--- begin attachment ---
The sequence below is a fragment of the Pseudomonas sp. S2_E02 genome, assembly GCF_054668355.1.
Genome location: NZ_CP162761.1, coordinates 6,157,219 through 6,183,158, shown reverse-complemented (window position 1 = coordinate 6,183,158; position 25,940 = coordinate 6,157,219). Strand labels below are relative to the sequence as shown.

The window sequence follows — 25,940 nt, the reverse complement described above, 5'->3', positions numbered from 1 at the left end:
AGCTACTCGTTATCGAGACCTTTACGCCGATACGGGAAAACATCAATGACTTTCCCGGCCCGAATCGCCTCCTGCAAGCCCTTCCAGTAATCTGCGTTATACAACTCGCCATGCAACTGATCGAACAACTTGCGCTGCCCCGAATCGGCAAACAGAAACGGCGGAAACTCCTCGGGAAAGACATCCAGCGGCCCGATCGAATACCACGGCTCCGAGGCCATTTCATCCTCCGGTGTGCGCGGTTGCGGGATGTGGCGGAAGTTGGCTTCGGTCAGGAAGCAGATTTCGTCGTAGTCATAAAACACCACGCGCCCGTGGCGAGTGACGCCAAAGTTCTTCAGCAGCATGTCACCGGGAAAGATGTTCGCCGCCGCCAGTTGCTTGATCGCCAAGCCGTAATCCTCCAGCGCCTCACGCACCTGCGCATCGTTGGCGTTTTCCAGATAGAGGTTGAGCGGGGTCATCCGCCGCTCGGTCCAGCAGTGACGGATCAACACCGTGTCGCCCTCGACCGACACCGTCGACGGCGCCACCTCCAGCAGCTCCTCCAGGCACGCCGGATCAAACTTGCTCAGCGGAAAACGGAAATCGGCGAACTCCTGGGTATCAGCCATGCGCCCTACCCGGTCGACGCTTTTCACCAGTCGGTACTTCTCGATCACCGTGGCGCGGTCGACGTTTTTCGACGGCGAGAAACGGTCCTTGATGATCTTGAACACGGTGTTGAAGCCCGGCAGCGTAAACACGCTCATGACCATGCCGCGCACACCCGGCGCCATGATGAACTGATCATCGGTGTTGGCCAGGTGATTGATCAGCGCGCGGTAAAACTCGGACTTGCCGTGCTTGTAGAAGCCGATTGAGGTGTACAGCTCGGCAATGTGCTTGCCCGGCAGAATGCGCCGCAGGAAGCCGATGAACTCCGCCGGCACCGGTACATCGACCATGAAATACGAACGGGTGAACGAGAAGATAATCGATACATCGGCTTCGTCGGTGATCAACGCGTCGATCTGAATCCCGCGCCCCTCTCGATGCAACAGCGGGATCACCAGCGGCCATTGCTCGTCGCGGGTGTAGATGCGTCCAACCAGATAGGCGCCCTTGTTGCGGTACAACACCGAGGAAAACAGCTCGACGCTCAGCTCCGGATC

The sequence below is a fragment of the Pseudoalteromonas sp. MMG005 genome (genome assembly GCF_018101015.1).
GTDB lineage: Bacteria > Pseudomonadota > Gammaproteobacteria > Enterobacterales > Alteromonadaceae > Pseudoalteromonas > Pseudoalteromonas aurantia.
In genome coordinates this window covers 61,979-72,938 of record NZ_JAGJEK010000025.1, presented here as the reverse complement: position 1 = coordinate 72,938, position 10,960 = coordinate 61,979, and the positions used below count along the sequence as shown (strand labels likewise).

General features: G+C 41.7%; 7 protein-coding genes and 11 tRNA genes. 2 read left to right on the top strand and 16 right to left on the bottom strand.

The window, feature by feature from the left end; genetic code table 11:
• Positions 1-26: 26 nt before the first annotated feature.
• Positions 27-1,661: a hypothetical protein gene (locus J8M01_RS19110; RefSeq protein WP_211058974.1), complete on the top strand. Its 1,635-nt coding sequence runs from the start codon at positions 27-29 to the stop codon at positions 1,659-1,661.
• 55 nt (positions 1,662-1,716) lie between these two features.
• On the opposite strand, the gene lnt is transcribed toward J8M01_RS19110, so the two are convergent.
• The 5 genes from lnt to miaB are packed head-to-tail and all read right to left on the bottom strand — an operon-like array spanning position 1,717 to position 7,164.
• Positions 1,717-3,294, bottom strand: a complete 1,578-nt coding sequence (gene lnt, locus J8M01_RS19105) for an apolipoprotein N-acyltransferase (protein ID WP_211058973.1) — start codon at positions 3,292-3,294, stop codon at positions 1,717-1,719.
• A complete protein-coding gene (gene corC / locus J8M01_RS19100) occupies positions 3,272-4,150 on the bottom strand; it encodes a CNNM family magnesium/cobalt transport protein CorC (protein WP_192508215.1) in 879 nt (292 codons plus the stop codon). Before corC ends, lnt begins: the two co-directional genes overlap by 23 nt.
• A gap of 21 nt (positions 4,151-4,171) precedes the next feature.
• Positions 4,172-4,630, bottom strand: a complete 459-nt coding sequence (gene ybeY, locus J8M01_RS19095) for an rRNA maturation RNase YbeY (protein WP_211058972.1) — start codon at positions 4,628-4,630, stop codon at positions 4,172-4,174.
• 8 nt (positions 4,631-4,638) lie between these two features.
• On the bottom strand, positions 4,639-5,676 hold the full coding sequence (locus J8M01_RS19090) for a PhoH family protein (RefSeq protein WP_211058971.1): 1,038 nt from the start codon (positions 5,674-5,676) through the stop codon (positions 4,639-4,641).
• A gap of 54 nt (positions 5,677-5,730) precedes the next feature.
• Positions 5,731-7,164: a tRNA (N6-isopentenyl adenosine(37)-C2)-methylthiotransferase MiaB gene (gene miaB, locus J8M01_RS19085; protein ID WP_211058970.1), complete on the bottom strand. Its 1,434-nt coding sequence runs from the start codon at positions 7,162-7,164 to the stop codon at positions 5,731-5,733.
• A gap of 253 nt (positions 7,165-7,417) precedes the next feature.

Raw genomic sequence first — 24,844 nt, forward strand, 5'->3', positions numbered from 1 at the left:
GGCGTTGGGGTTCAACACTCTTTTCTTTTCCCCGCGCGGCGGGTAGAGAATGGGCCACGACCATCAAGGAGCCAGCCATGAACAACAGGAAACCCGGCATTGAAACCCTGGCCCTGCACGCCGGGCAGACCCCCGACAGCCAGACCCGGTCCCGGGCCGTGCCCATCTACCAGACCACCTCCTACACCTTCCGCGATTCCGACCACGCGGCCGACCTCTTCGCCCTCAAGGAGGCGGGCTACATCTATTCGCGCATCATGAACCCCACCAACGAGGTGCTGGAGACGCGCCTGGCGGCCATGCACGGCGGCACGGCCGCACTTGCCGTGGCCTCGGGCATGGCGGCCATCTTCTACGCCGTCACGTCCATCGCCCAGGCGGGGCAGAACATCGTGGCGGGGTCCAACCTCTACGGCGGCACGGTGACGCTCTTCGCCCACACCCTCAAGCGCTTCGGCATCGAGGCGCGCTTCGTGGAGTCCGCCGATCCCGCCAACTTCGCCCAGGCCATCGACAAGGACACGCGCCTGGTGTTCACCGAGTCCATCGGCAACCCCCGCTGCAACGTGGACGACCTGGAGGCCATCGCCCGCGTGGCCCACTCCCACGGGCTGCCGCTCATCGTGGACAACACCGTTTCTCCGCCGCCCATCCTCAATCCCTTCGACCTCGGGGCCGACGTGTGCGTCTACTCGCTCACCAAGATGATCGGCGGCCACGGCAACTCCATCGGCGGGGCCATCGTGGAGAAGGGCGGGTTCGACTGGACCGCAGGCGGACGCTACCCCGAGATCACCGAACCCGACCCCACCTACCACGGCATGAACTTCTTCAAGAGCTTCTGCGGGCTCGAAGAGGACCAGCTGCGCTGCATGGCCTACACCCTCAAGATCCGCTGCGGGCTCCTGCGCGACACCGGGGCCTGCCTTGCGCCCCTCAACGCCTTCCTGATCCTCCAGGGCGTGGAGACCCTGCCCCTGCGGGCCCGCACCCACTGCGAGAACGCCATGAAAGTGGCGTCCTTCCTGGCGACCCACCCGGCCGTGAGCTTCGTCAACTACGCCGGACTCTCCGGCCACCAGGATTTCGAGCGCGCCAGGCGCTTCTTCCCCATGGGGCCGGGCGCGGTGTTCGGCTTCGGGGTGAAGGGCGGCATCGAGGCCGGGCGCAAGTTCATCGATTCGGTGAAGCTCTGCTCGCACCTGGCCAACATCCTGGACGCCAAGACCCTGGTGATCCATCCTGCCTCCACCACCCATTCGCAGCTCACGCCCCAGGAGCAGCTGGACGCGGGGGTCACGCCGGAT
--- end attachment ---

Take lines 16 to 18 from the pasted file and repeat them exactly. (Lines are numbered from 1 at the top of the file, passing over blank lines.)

• A complete protein-coding gene (gene corC / locus J8M01_RS19100) occupies positions 3,272-4,150 on the bottom strand; it encodes a CNNM family magnesium/cobalt transport protein CorC (protein WP_192508215.1) in 879 nt (292 codons plus the stop codon). Before corC ends, lnt begins: the two co-directional genes overlap by 23 nt.
• A gap of 21 nt (positions 4,151-4,171) precedes the next feature.
• Positions 4,172-4,630, bottom strand: a complete 459-nt coding sequence (gene ybeY, locus J8M01_RS19095) for an rRNA maturation RNase YbeY (protein WP_211058972.1) — start codon at positions 4,628-4,630, stop codon at positions 4,172-4,174.